Abyssinian Animal Care Cats Pets

4 Tips For Declawing The Abyssinian

Four Tips To Declaw The AbyssinianDeclawing a Abyssinian is an intense operation known as onychectomy, performed with anesthesia, that removes the claw of each finger (from the first knuckle out) of the Abyssinian’s paws. There’s a remote possibility of death in the operation, and a declawed Abyssinian might have a slight risk of infection and permanent pain in his paws. This procedure is not suitable for a mature Abyssinian and is considered an act of animal cruelty in some places (see below).

People generally get Abyssinians declawed to impede them from hunting and from damaging furniture. Seldom, vicious Abyssinians are declawed. In America, some landlords demand that tenants’ Abyssinians be declawed.

Veterinarians are typically critical of the surgery and some refuse to do it because the lack of claws in a Abyssinian:

  1. Deprives it of its main self defense abilities, including escaping from predators by climbing trees;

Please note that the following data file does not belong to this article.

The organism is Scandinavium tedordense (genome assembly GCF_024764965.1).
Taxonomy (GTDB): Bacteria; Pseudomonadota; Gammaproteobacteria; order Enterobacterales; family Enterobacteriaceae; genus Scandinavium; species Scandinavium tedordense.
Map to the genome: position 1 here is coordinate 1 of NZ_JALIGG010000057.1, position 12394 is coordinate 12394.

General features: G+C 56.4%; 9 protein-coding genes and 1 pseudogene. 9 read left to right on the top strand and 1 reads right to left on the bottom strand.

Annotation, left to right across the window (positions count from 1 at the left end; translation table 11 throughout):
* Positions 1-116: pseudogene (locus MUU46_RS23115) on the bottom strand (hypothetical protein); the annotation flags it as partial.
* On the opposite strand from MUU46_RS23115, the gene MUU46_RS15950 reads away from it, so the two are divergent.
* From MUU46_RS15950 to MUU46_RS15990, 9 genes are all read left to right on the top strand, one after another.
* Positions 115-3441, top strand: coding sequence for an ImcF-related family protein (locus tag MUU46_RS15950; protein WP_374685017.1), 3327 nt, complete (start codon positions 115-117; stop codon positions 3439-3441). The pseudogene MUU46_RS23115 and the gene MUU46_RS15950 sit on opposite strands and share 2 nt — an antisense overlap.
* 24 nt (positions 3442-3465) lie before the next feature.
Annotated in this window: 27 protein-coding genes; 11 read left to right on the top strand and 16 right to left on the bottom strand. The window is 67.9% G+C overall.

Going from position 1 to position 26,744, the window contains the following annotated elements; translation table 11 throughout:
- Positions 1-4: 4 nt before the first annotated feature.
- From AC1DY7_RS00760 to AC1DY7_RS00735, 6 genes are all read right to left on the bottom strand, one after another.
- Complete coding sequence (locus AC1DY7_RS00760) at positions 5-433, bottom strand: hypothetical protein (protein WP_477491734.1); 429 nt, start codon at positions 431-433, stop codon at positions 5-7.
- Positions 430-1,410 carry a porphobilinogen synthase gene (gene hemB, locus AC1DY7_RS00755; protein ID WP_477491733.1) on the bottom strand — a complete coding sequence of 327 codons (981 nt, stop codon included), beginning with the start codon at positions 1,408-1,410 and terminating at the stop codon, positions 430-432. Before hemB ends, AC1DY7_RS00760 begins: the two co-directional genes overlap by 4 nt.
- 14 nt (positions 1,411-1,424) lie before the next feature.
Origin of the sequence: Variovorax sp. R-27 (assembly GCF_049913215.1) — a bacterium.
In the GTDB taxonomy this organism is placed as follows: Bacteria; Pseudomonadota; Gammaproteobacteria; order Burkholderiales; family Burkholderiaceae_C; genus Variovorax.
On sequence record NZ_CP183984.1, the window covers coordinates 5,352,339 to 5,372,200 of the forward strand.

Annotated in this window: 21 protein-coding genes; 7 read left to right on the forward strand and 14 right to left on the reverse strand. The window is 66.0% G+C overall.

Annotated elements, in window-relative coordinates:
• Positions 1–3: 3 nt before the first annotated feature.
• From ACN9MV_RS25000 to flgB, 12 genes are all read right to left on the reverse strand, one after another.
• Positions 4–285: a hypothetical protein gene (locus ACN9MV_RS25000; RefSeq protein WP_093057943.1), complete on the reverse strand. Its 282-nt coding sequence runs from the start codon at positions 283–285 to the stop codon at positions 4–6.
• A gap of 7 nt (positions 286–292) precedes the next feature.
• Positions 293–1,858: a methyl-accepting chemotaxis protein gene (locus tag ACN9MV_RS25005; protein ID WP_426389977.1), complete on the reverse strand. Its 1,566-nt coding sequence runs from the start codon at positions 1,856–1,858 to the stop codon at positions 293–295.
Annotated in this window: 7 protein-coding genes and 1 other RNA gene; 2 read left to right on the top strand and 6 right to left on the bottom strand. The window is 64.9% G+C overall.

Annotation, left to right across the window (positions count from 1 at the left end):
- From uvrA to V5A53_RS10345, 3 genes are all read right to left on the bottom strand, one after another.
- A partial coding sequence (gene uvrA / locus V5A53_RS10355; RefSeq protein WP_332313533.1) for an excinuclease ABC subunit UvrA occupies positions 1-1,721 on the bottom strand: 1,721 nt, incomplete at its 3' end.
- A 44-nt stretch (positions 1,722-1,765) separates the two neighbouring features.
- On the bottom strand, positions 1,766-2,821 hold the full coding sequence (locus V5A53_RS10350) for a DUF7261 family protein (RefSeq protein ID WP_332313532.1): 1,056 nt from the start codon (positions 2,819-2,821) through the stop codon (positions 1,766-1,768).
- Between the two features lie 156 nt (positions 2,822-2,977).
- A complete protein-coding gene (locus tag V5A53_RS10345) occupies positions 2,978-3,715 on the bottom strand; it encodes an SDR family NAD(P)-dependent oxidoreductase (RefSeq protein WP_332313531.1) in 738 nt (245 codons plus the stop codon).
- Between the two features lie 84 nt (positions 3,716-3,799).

2. Inhibits its stretching and exercise habits, which leads to muscle atrophy;
  3. Hinders its ability to balance on narrow surfaces such as railings and fence tops, which can lead to injury from falls;
  4. Can cause insecurity and as a result a tendency to bite.

The operation is not common outside of North America. In the Netherlands, Finland, Germany and Switzerland, declawing a Abyssinian is illegal per the laws forbidding cruelty to animals. In many other European countries, it is prohibited under the terms of the European Convention for the Protection of Pet Animals, unless a doctor deems such non-curative procedures beneficial either for veterinary medical reasons or for the health of the Abyssinian. In the UK, animal shelters find it difficult to place imported Abyssinians that have been declawed and as a result most are euthanized.

An alternative to declawing a Abyssinian is the application of blunt, vinyl claw caps that are applied to the claws with harmless glue, sometimes requiring changing when the Abyssinian sheds its claw sheaths (about every 4 to 6 weeks). Yet, the Abyssinian will still have difficulties since the capped nails are not as effective as claws.

Don’t forget to check out these other articles about Abyssinians.

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